The UK's most senior judge is due to analyse the case of a celebrity who wants to keep his name out of a tabloid newspaper story.
Lord Neuberger, president of the Supreme Court, is listed to head a panel of five Supreme Court justices scheduled to hear legal argument in London on Thursday.
The man lost the latest round of his legal battle earlier this week when three Court of Appeal judges ruled that an injunction barring the Sun on Sunday from naming him should be lifted.
His lawyers have now asked Supreme Court justices to make decisions.
A Supreme Court spokeswoman said Lord Neuberger, Lady Hale - deputy president of the Supreme Court - Lord Mance, Lord Reed and Lord Toulson will consider the case in two stages.
She said they will decide whether the man should be given permission to mount a Supreme Court challenge and then, if permission is granted, consider his lawyers' arguments for an injunction.
Appeal judges said earlier this week that the injunction would stay in place in order to give the man time to make an application to the Supreme Court.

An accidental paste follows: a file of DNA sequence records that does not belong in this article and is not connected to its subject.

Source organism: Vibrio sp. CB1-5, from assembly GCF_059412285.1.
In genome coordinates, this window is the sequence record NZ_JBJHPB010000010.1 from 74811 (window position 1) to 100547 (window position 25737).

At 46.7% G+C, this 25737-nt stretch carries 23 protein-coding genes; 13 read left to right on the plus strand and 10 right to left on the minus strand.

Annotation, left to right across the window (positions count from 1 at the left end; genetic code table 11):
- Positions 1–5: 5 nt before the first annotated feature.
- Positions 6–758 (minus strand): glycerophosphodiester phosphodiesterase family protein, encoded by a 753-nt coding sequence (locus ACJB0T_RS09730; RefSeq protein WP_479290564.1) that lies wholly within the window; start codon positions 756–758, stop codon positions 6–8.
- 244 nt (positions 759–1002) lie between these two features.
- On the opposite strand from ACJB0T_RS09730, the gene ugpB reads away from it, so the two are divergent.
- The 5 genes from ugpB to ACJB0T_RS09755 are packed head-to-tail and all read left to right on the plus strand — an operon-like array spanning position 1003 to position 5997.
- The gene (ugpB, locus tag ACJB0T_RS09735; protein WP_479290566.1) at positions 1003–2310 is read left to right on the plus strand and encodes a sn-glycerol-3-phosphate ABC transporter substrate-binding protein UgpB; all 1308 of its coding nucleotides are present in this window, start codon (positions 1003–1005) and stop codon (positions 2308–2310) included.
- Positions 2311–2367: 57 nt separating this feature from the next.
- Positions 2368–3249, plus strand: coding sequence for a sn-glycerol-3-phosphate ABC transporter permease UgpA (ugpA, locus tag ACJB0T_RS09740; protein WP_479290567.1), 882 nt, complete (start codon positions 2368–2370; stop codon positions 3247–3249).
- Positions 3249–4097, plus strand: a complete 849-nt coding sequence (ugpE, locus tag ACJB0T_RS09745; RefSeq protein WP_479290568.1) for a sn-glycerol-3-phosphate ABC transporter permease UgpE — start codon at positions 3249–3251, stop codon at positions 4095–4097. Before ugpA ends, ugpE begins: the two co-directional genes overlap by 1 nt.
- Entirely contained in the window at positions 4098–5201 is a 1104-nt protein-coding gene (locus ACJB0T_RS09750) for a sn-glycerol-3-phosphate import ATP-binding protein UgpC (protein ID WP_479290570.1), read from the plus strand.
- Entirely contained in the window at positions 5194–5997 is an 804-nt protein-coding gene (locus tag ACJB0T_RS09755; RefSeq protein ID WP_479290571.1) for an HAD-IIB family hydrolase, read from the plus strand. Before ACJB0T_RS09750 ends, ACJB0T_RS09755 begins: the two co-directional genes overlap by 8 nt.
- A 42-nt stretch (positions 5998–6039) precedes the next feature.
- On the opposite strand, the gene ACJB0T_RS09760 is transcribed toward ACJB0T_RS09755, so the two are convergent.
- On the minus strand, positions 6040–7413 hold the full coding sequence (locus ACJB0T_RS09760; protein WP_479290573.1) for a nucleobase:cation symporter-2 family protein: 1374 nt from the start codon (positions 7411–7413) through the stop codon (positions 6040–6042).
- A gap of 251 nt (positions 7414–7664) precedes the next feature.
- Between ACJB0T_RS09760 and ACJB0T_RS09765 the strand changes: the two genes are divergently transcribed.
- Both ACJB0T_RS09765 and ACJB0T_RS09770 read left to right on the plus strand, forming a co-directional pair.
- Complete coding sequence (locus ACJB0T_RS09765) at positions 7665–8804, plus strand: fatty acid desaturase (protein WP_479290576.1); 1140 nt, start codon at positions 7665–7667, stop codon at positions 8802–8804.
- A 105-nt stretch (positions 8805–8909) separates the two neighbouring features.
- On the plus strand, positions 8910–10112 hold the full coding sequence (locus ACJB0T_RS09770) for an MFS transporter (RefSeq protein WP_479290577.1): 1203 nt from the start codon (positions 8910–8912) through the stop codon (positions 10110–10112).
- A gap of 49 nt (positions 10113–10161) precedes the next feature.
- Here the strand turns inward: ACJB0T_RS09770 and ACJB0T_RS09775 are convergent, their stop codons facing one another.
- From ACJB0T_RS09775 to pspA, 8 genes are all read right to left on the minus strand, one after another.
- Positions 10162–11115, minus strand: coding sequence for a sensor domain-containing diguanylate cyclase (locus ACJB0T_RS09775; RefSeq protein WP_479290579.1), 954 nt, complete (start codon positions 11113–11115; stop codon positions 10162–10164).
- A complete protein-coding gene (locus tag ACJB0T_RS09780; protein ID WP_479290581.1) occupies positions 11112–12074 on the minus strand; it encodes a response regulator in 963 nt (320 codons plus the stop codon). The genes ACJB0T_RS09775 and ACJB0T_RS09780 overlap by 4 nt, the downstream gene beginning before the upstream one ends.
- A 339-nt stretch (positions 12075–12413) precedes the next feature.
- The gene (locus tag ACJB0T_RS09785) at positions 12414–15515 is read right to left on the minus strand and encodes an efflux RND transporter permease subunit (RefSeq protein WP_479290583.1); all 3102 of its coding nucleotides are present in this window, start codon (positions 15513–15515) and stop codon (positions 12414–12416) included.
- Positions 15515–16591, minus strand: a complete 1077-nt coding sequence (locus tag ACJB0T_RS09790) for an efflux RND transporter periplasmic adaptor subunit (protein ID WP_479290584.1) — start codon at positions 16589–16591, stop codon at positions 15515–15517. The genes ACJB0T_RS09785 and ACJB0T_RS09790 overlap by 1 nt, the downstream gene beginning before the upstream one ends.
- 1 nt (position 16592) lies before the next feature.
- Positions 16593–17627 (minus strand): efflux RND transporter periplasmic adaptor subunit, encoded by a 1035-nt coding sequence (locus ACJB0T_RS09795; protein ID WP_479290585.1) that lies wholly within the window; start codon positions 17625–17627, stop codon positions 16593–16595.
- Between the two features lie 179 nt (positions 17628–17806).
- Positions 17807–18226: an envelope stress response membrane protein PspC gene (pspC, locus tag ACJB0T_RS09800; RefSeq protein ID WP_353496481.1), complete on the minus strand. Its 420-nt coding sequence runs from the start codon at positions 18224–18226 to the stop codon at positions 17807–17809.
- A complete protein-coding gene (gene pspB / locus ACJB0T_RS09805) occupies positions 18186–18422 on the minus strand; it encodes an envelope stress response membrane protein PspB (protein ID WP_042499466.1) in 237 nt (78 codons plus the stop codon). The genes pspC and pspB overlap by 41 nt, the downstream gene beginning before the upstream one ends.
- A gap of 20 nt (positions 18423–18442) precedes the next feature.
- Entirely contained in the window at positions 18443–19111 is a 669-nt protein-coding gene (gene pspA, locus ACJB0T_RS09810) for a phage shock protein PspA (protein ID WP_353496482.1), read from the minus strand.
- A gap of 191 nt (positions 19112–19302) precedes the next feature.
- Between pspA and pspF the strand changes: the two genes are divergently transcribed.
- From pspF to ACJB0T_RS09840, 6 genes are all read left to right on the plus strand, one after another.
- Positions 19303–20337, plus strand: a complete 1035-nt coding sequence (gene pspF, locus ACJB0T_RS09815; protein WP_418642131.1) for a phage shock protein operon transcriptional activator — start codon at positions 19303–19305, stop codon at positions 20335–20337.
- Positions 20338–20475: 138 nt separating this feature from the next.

The Supreme Court spokeswoman said it would remain at least until the conclusion of Thursday's Supreme Court hearing.
Sun on Sunday editors want to publish an account of the man's alleged extra-marital activities. But the man has argued that he has a right to privacy and has taken legal action.
The newspaper won the first round in January when a High Court judge refused to impose an injunction barring publication. But the man appealed - and two appeal court judges ruled in his favour.
Lord Justice Jackson and Lady Justice King imposed an injunction preventing the newspaper from identifying the man in an article. Lawyers for News Group Newspapers, publishers of the Sun on Sunday, then asked three appeal judges to lift the ban after the man's identity emerged online.
They told Lord Justice Jackson, Lady Justice King and Lord Justice Simon, at a Court of Appeal hearing in London on Friday, that the ban should go because the man had been named in articles abroad - outside the legal jurisdiction of England and Wales - and his name could be found on the internet.
The man opposed the application and said the ban should stay. But on Monday Lord Justice Jackson, Lady Justice King and Lord Justice Simon ruled in the newspaper's favour.
The man has not been identified in court rulings. Appeal judges referred to him as "PJS". They said he was in the entertainment business and that his spouse - referred to as YMA - was also well-known in the entertainment business.
They said the couple had "young" children.